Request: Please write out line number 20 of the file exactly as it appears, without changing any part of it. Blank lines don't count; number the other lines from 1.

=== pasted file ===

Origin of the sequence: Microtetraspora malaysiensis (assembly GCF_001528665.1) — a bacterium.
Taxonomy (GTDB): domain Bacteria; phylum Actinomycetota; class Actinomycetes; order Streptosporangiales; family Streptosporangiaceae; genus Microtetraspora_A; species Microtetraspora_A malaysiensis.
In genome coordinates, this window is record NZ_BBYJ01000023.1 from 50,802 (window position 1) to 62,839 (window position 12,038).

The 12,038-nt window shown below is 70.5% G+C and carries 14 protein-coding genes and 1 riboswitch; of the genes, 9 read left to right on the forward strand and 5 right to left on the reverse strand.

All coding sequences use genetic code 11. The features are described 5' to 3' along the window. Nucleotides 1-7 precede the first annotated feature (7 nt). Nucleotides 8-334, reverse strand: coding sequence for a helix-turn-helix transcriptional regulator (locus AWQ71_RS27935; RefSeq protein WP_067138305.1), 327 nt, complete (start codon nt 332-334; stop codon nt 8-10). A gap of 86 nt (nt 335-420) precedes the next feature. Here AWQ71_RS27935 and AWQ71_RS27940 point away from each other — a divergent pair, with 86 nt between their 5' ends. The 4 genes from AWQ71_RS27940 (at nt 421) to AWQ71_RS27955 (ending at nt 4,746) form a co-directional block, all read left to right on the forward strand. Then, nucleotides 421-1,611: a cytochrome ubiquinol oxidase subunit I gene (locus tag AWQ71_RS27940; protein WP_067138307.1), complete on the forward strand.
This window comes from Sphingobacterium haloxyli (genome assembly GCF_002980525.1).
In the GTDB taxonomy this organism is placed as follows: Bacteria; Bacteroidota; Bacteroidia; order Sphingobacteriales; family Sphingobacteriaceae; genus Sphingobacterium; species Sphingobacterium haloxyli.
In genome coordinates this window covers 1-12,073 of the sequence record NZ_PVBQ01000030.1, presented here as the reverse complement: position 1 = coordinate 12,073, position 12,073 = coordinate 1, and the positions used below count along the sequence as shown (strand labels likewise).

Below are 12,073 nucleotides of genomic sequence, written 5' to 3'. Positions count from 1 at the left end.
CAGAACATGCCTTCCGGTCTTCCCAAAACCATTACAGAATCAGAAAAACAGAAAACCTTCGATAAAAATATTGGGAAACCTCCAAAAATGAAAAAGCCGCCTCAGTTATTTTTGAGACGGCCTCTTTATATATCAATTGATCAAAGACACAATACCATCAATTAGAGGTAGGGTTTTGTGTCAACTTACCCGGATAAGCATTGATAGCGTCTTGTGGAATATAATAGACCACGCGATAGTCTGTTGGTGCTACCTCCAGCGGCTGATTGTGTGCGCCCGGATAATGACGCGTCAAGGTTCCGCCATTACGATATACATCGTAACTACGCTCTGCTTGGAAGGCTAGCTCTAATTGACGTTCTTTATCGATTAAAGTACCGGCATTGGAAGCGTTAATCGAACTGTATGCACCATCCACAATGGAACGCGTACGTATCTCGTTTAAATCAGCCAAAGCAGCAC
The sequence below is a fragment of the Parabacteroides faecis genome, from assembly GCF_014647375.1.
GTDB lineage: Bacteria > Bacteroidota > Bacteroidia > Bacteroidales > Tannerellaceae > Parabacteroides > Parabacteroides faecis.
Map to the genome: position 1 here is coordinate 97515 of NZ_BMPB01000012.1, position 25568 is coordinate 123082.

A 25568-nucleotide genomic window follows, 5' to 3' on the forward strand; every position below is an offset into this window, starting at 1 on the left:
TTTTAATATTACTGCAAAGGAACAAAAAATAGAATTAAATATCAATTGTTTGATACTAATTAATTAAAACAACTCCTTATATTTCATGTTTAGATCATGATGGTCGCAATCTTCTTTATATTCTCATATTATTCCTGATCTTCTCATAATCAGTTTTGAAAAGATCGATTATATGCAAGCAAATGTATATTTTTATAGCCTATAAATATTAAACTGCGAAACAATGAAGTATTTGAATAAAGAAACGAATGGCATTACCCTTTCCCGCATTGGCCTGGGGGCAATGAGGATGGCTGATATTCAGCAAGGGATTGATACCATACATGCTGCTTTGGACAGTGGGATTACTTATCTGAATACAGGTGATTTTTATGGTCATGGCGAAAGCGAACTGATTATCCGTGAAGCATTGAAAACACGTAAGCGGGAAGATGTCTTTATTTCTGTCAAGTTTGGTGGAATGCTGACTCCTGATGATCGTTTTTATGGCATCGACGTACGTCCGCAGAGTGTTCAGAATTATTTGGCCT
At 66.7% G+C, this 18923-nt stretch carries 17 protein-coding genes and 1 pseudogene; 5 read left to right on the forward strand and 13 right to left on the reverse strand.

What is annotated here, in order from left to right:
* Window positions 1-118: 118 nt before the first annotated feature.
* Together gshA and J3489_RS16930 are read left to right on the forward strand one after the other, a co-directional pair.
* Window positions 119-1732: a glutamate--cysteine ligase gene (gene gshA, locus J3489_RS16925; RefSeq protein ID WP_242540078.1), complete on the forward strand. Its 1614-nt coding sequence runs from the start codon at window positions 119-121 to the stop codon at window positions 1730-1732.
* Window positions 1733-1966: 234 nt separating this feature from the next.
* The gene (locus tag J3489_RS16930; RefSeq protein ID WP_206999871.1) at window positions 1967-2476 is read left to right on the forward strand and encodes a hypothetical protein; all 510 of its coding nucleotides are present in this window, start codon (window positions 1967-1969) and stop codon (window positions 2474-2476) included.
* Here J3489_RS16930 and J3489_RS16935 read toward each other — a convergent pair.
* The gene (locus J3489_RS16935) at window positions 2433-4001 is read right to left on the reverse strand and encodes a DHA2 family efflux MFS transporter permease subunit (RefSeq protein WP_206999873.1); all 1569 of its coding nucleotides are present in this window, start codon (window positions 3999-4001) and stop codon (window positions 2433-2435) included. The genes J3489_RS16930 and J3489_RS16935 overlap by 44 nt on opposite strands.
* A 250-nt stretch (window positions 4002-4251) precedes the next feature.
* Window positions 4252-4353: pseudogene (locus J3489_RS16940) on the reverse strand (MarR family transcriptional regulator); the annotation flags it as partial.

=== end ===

* Window positions 119-1732: a glutamate--cysteine ligase gene (gene gshA, locus J3489_RS16925; RefSeq protein ID WP_242540078.1), complete on the forward strand. Its 1614-nt coding sequence runs from the start codon at window positions 119-121 to the stop codon at window positions 1730-1732.